It's a little weird, getting on the train at 11:30pm as we did in Winnipeg heading for Toronto. Everyone is tired and just wants to settle in as quickly as possible. But consider for a minute that traveling by coach in a train is a lot like camping (without the bugs and elements, I say thankfully). Imagine arriving to your tent at 11:30 at night and having to get your nest for the night established, especially when you find yourself, as a few of our fellow passengers did, stuck up beside a stranger. All things considered, it's surprising how quickly everything becomes quiet.
On Friday morning, we woke to a slightly grey day in northern Ontario. It was nice to see a more familiar territory. I brought out my rug hooking stuff and my fanny pack with essentials and valuables, and headed for the dome car to watch the scenery go by.
About twice an hour the train would stop along the tracks. We never knew exactly why: sometimes it would be to bring on supplies, sometimes for passengers, sometimes to let a freight train go by. About 5 minutes after one such stop that morning around 7:30am, the club car below the dome where I was sitting was invaded by a gang of very loud and playful guys. We could hear the card decks being fanned, backs being slapped, guffaws all around. Those of us who could hear it all yet couldn't see anything were amazed that anyone who had slept on this train could possibly have so much energy at this hour of the morning.
Then a couple of 20-something guys who joined us in the dome car explained what was going on. This group of 18 men from Madison, Wisconsin had been coming to the Allenwater River for a week of fishing at the end of May for decades. They had driven up and parked their cars in Savant Lake, boarded the train which would bring them to their fishing camp (accessible only by float plain or Via Rail which crosses the wilderness of Northern Ontario) 40 km down the tracks.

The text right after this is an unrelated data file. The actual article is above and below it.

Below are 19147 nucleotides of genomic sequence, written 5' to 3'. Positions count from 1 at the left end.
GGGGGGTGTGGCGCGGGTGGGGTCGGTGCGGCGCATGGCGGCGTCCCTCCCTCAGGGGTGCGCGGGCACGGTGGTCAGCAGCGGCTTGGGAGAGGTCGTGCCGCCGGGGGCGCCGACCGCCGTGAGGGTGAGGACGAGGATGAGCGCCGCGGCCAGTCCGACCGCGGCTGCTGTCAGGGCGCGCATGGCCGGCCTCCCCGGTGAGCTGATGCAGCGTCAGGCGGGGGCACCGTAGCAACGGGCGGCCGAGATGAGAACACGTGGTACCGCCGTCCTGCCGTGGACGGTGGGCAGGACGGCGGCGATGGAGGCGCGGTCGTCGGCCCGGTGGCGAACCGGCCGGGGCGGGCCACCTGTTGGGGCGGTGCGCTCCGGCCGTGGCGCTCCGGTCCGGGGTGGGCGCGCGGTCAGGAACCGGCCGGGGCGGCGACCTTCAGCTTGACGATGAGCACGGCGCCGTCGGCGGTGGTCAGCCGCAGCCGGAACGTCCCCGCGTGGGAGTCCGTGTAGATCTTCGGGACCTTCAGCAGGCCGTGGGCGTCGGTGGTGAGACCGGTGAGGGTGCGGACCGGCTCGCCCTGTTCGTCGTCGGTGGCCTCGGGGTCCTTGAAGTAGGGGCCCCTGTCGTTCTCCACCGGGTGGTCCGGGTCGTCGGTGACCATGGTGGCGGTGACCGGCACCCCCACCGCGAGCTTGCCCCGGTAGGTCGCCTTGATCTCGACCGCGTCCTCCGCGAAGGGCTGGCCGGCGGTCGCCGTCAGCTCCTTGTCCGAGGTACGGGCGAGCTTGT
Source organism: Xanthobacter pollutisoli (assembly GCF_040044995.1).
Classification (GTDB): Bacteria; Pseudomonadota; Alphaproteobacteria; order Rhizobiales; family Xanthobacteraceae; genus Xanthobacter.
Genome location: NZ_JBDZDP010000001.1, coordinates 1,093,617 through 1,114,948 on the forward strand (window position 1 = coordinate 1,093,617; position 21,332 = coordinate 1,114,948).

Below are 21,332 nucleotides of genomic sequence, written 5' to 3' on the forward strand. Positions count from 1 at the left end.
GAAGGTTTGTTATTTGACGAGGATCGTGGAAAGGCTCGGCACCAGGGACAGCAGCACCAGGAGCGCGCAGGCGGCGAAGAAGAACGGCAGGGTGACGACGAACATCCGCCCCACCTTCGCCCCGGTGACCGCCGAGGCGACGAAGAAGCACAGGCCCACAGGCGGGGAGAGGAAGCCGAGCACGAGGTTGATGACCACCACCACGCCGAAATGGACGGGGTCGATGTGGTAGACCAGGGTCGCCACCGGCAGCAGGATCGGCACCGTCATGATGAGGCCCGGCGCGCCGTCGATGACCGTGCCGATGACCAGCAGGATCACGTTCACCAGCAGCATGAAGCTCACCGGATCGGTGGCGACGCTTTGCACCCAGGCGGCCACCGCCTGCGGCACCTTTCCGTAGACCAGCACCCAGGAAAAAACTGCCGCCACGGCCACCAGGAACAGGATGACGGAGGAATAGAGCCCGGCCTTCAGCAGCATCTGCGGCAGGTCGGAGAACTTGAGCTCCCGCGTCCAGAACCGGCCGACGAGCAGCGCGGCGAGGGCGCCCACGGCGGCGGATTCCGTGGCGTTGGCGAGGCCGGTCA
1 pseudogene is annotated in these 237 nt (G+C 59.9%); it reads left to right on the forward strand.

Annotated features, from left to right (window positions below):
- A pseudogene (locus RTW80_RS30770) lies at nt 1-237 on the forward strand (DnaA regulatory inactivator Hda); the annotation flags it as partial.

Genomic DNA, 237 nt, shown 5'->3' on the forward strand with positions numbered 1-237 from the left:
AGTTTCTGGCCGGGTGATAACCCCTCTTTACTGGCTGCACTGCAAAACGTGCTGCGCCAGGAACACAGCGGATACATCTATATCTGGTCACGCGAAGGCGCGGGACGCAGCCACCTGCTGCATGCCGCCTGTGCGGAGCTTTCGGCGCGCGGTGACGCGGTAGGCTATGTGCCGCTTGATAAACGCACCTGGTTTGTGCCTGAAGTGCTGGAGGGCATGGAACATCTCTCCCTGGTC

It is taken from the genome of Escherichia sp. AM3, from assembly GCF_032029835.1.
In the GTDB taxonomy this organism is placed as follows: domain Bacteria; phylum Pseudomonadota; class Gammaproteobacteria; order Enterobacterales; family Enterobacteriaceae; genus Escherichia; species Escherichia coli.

20 minutes later, the train stopped again, the gang got off and from where I was sitting I could watch them unload their gear from the baggage car: a mountain of beer cases, two dozen coolers of every size, lots of sleeping bags and a few small knapsacks. I'd say they guys had their priorities well defined. In my amazement I took a picture of the gang of them as we passed their cabins. When we crossed the Allenwater bridge, pictured here, someone pointed out that all the wives had probably gone to New York City.
This, unfortunately, is not the picture that I took. I borrowed this picture of the Allenwater Bridge from flickr and hope that it's owner understands my need: I put my camera on my small pack at my feet and continued my rug hooking for a bit then returned to take a nap. When I woke up I realized that I'd forgotten my fanny pack in the dome car...needless to say it wasn't there. It actually was a bit of a surprise as people left their bags everwhere as they went to get a coffee or pick up something back at their seat. But truly, this was my own fault...I might as well have put a sign that said: Take Me, as leave the camera on top of the bag.
All that to say I had no credit/debit cards, cash ($20), phone nor camera. But I did have my ticket from Toronto to Kingston and enough food to get me through the next 24 hours and was hoping to connect with daughter #2 in Toronto.
As it turned out, the train was reaaallllyyy late, and we barely made the connection to the cramped oversold commuter train from Toronto to Montreal. I was tired and hungry for the last leg of this journey, but I did have internet access so I was at least able to email my daughter's blackberry to let her know why I didn't show at the station.
It occured to me that the entire trip was an almost euphoric experience. So many chance occurences, insights, lessons, fun times, reconnections. How could I possibly complain about losing a couple of things and the inconvenience of waiting for a new credit card? My experience on the train, up until that point, was so perfect, that I might have been tempted to run away from home and become a railway bum.
Anyway, I arrived back home to a perfect Victoria Day weekend with the neighbour's traditional camp fire and some down time before tackling that which awaits me at home and at work. Life is Good!